The sponsors also maintained substantial support for the legislation even in the Midwestern states expected to generate the most opposition because of their heavy reliance on coal for electricity. Overall 48 of the 60 Democrats from the Midwest and the Plains states supported the bill, including 10 of 12 in Illinois, 8 of 10 in Ohio, and all eight in Michigan. …
Still, the most widespread Democratic defections came from Southern states, most of which backed McCain over Obama last November. Eighteen of the 44 Democratic “no” votes came from the 11 states of the Old Confederacy; 40 Southern Democrats supported the bill. That means nearly a third of Southern Democrats opposed the bill, a higher defection rate than in the Midwest and Plains (20 percent), much less the Northeast (8 percent) and the Pacific West (just under 7 percent).
What you see here is the beginning of a dynamic I expect to accelerate in coming years: the divergence of the South (specifically coal-mining Appalachia) and the Midwest on energy politics. For a long while they’ve been hand-in-glove, the coal producers and the manufacturers who use their cheap, dirty power. But those manufacturing areas have been bleeding jobs for a long time now. Cheap power isn’t doing them much good. They need new jobs. And where are those jobs going to come from? What other plausible area of expansion is there for American manufacturing? Clean energy, of course.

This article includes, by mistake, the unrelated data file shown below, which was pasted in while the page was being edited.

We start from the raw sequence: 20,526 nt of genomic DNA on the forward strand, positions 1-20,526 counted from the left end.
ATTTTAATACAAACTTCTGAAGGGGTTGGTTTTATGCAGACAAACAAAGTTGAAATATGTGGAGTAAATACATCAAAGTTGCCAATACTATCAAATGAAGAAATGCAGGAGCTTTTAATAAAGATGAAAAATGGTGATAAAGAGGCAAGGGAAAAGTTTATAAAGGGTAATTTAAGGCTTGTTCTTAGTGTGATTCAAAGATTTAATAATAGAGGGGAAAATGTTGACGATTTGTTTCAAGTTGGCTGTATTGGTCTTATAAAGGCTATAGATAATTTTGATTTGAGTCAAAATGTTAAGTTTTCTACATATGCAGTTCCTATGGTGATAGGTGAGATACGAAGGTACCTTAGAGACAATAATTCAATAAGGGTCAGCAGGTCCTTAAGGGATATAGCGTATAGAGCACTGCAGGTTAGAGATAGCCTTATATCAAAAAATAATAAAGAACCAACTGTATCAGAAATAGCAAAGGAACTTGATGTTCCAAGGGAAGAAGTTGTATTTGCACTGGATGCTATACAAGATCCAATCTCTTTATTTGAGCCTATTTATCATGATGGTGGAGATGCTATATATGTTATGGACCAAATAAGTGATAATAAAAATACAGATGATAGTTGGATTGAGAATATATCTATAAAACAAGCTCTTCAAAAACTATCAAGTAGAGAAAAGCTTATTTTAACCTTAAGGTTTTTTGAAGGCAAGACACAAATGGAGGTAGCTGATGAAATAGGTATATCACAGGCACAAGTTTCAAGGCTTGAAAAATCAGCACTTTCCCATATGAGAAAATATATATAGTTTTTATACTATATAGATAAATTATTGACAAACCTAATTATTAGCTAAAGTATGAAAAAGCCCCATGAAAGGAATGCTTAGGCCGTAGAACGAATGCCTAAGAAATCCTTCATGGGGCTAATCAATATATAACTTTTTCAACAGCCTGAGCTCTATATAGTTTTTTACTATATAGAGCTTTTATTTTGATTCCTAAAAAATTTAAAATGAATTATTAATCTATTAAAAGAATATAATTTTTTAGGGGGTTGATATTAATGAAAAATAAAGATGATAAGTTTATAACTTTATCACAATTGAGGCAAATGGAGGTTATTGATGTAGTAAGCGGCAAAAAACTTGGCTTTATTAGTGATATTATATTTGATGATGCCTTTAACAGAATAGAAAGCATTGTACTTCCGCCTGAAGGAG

That’s why you see Midwest Dems edging forward on this stuff. They’re getting the jobs pitch. Their desperate constituents are getting the jobs pitch. This is one of the very few reasons I’m not despairing yet about the Senate vote. Right now Midwestern Dems like Sen. Claire McCaskill (Mo.) are making concerned noises. But we saw how skillful negotiation and persuasion from Waxman and Pelosi brought most of their House counterparts around. Once Midwest Senators start hearing the same arguments — from Obama among other people — I predict they’ll soften. (This is assuming a minimal standard of competence from Senate Majority Leader Harry Reid, so caveat emptor.)
The South, still in the grips of regulated monopoly coal utilities and generally eco-hostile culture, is a tougher nut to crack. But on this issue, like so many others, it’s beginning to isolate itself. The South has blocked progress in the country for a long, long time, on a stunning array of issues, but it can’t do so entirely alone. It needs allies, at least allies of convenience. And on energy, it’s beginning to lose them. Soon it will be alone on the sinking coal ship.
Does it need to be, though? Are the coal utilities right that “clean coal” is the only alternative for the region? Pretend for a moment that it isn’t about the intricate historical web of personal and financial relationships among legislators, regulators, and regulated utilities in such states. Pretend that coal utilities hadn’t long since abandoned innovation in favor of regulator management. Pretend this were a substantive determination: do Southern states have the resources they need to reduce emissions in the short term and maintain thriving economies?
Our regional assessment, drawing on recent government and regional studies, suggests sufficient renewable energy resources to meet as much as 30 percent of the Southeast’s electric power needs within the next 15 years. … With prompt policy action, energy efficiency improvements could reduce electricity use more than 10 percent by 2015 and 20 percent by 2025.
In other words, the South doesn’t have to be trapped in the past. Its leaders just seem to like it that way.